3

I want to check the auth.log file for accepted sshd connections and execute an action if any are found.

Here is my code:

tail -f /var/log/auth.log | awk '{ if($0 ~ /sshd/ && $0 ~ /Accepted/) { system("echo FOUND") } }'

For some reason, this produces no output. Can somebody explain why?

2 Answers 2

5

I think that your problem is related to the bufferisation of tail -f:

~$ tail auth.log | awk '{ if($0 ~ /sshd/ && $0 ~ /Accepted/) { system("echo FOUND") } }'
FOUND
FOUND

It works with tail, but fails with tail -f:

~$ tail -f auth.log | awk '{ if($0 ~ /sshd/ && $0 ~ /Accepted/) { system("echo FOUND") } }'
^C

A workaround you could use, is using a while loop to read each line of tail -f:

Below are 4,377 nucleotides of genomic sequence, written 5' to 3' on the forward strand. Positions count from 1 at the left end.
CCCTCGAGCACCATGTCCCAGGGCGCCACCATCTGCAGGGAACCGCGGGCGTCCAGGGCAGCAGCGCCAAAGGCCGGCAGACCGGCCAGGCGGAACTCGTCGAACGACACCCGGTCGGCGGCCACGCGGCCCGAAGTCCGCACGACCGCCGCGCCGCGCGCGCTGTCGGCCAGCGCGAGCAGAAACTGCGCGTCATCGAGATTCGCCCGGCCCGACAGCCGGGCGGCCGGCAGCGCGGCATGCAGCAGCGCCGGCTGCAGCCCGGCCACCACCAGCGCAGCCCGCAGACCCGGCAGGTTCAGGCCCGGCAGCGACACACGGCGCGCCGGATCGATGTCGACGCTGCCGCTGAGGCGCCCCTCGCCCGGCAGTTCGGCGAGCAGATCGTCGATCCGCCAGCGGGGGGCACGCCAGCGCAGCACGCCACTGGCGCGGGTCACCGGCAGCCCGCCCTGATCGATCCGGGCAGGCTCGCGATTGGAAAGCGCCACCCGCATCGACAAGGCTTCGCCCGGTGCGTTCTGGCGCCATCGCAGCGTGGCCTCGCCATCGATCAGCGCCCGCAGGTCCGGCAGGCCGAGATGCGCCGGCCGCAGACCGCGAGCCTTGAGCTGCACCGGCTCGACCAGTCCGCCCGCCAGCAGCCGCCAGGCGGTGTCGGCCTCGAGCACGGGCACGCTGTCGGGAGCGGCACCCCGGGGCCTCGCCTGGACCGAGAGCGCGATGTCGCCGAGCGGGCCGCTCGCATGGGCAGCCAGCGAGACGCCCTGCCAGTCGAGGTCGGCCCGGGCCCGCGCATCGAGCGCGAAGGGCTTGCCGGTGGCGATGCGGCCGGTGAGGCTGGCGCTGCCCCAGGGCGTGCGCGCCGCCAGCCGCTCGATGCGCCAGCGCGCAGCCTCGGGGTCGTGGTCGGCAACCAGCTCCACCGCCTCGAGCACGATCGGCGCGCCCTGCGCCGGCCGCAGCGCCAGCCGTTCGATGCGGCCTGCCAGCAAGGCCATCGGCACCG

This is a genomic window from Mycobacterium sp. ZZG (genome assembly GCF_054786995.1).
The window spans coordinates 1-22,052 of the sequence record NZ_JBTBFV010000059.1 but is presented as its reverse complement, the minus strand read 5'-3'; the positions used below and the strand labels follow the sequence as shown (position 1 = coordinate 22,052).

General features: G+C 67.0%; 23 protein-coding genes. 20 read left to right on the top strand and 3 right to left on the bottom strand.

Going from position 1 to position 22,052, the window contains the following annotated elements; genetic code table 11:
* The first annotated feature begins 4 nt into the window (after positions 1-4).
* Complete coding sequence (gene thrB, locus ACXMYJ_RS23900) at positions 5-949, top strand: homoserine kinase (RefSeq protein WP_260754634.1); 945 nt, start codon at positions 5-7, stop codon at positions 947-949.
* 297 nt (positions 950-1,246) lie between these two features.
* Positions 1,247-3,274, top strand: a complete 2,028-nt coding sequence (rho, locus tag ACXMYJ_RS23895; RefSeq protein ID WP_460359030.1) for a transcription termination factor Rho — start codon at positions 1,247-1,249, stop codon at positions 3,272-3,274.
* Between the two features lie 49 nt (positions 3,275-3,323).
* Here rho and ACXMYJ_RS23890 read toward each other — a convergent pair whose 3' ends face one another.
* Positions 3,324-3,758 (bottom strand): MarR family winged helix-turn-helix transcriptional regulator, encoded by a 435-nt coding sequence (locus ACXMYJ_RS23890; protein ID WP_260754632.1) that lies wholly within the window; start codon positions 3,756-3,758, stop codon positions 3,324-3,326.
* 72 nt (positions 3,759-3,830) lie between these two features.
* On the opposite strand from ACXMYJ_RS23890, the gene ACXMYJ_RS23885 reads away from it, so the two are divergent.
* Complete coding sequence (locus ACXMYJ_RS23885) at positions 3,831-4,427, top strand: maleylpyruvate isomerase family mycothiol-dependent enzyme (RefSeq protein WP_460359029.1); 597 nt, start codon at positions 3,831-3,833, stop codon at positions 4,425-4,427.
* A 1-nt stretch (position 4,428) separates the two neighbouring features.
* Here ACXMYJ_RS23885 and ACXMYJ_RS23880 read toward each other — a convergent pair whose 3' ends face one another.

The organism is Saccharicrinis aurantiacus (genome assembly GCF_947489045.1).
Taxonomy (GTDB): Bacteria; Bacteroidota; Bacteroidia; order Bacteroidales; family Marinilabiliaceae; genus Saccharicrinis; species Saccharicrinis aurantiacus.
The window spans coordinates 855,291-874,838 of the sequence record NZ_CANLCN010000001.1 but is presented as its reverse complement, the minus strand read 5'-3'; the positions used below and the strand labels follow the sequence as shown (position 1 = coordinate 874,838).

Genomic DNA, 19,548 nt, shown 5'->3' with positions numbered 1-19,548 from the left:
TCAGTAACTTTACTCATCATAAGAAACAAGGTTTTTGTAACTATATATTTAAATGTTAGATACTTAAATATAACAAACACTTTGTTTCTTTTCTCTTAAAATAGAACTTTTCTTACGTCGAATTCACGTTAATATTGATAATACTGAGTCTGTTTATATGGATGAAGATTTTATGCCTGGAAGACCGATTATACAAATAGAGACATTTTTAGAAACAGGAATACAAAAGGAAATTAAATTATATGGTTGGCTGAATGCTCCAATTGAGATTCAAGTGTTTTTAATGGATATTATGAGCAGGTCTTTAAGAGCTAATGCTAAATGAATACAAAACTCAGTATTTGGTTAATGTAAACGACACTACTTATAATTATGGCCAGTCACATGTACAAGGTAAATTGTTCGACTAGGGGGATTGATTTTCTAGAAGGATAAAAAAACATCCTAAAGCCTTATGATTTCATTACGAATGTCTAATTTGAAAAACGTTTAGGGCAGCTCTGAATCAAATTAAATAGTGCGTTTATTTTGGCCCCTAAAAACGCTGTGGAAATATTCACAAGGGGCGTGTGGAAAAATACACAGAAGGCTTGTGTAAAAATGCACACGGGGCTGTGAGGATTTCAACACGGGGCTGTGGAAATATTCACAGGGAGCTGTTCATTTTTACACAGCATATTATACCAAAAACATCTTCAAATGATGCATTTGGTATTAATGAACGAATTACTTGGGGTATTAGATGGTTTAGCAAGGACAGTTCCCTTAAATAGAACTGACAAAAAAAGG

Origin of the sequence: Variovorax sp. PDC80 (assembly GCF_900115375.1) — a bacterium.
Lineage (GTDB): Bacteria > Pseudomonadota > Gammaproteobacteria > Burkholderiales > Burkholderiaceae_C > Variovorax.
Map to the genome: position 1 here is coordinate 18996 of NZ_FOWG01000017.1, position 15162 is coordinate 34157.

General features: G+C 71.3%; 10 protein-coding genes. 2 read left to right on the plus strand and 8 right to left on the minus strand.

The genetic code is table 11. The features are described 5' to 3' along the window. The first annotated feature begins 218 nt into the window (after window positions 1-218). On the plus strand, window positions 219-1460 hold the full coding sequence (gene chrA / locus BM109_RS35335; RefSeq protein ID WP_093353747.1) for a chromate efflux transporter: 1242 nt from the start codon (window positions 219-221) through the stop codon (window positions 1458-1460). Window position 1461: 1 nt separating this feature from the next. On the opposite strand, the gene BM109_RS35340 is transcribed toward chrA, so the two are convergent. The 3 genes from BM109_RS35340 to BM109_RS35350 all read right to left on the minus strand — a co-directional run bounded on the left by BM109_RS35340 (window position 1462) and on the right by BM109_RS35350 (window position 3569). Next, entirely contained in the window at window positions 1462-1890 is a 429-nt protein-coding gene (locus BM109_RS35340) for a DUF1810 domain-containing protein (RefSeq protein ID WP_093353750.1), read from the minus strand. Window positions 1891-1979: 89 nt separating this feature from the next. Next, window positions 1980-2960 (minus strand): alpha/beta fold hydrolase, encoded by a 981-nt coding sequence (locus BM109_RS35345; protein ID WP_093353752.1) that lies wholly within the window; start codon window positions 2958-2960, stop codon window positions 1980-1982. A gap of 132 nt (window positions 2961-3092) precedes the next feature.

~$ tail -f auth.log | while read line
> do
>     echo $line | awk '{ if($0 ~ /sshd/ && $0 ~ /Accepted/) { system("echo FOUND")} }'
> done
FOUND
FOUND

--

Searching man awk for buffer, I found the -W option (but this is a mawk version…):

-W interactive

    sets unbuffered writes to stdout and line buffered reads from stdin. Records from stdin are lines regardless of the value of RS.

also:

mawk accepts abbreviations for any of these options, e.g., “-W i” and “-Wi” …

~$ tail -f auth.log | awk  -Wi  '/sshd/ && /Accepted/ {system("echo FOUND")}'
FOUND
FOUND
1
  • I solved it via the -Wi option. Thanks a lot!
    – Chris
    Jun 9, 2015 at 10:31
3

You can also use awk's fflush() call to flush output:

tail -f /var/log/auth.log | 
    awk '{ if($0 ~ /sshd/ && $0 ~ /Accepted/) { fflush(); system("echo FOUND") } }'

That said, your awk is needlessly complex. All you need is:

tail -f /var/log/auth.log | awk '/sshd/ && /Accepted/{ fflush(); print "FOUND"}'

You must log in to answer this question.

Not the answer you're looking for? Browse other questions tagged .